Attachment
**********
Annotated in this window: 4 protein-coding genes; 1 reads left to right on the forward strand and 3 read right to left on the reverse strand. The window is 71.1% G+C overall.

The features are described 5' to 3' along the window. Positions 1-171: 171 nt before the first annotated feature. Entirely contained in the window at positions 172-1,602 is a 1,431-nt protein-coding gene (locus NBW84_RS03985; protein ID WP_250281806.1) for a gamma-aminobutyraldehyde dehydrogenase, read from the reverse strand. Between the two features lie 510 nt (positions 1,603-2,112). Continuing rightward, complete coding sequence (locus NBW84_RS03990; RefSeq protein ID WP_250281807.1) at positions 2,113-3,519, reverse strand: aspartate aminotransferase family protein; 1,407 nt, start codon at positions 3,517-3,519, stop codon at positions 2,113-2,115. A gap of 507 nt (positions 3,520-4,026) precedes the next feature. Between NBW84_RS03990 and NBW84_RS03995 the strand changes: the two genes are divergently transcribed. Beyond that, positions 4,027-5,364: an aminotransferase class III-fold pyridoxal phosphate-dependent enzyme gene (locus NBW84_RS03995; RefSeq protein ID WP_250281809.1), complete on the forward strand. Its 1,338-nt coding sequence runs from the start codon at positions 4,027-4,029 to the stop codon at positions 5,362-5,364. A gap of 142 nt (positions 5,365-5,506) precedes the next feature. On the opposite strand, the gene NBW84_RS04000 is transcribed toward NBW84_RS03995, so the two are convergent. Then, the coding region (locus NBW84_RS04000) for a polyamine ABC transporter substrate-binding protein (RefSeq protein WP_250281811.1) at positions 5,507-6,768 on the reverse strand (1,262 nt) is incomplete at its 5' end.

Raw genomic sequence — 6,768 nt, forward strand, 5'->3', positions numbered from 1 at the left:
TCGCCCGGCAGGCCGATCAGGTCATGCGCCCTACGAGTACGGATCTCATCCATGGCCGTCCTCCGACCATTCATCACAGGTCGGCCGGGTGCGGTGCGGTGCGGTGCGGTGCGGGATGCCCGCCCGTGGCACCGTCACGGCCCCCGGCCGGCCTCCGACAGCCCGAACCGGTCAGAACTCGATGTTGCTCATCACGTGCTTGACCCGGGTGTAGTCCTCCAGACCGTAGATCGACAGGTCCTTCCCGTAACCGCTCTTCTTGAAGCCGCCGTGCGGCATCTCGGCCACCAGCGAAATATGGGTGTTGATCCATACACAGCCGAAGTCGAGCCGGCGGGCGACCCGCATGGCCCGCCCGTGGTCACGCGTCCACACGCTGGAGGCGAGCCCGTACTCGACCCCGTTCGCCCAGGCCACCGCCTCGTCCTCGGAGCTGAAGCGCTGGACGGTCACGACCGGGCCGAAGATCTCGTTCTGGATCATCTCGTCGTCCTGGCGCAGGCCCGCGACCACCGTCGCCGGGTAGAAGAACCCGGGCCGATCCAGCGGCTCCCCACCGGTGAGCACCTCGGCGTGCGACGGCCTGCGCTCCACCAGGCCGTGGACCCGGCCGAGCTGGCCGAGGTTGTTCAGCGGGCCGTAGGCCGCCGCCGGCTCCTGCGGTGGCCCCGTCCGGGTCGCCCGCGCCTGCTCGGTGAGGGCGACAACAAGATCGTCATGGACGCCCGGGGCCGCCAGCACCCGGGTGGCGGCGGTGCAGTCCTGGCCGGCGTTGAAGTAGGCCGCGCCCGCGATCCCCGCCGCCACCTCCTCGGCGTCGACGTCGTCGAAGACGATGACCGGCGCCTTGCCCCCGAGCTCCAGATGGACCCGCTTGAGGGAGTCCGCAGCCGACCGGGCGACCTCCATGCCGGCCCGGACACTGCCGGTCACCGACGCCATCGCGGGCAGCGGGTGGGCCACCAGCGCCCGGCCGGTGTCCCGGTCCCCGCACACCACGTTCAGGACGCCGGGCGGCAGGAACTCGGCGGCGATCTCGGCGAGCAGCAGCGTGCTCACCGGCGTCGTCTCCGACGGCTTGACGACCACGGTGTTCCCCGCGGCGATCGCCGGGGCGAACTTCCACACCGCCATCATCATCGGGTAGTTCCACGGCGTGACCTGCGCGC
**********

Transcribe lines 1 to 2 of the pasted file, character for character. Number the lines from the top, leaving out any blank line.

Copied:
Annotated in this window: 4 protein-coding genes; 1 reads left to right on the forward strand and 3 read right to left on the reverse strand. The window is 71.1% G+C overall.

The features are described 5' to 3' along the window. Positions 1-171: 171 nt before the first annotated feature. Entirely contained in the window at positions 172-1,602 is a 1,431-nt protein-coding gene (locus NBW84_RS03985; protein ID WP_250281806.1) for a gamma-aminobutyraldehyde dehydrogenase, read from the reverse strand. Between the two features lie 510 nt (positions 1,603-2,112). Continuing rightward, complete coding sequence (locus NBW84_RS03990; RefSeq protein ID WP_250281807.1) at positions 2,113-3,519, reverse strand: aspartate aminotransferase family protein; 1,407 nt, start codon at positions 3,517-3,519, stop codon at positions 2,113-2,115. A gap of 507 nt (positions 3,520-4,026) precedes the next feature. Between NBW84_RS03990 and NBW84_RS03995 the strand changes: the two genes are divergently transcribed. Beyond that, positions 4,027-5,364: an aminotransferase class III-fold pyridoxal phosphate-dependent enzyme gene (locus NBW84_RS03995; RefSeq protein ID WP_250281809.1), complete on the forward strand. Its 1,338-nt coding sequence runs from the start codon at positions 4,027-4,029 to the stop codon at positions 5,362-5,364. A gap of 142 nt (positions 5,365-5,506) precedes the next feature. On the opposite strand, the gene NBW84_RS04000 is transcribed toward NBW84_RS03995, so the two are convergent. Then, the coding region (locus NBW84_RS04000) for a polyamine ABC transporter substrate-binding protein (RefSeq protein WP_250281811.1) at positions 5,507-6,768 on the reverse strand (1,262 nt) is incomplete at its 5' end.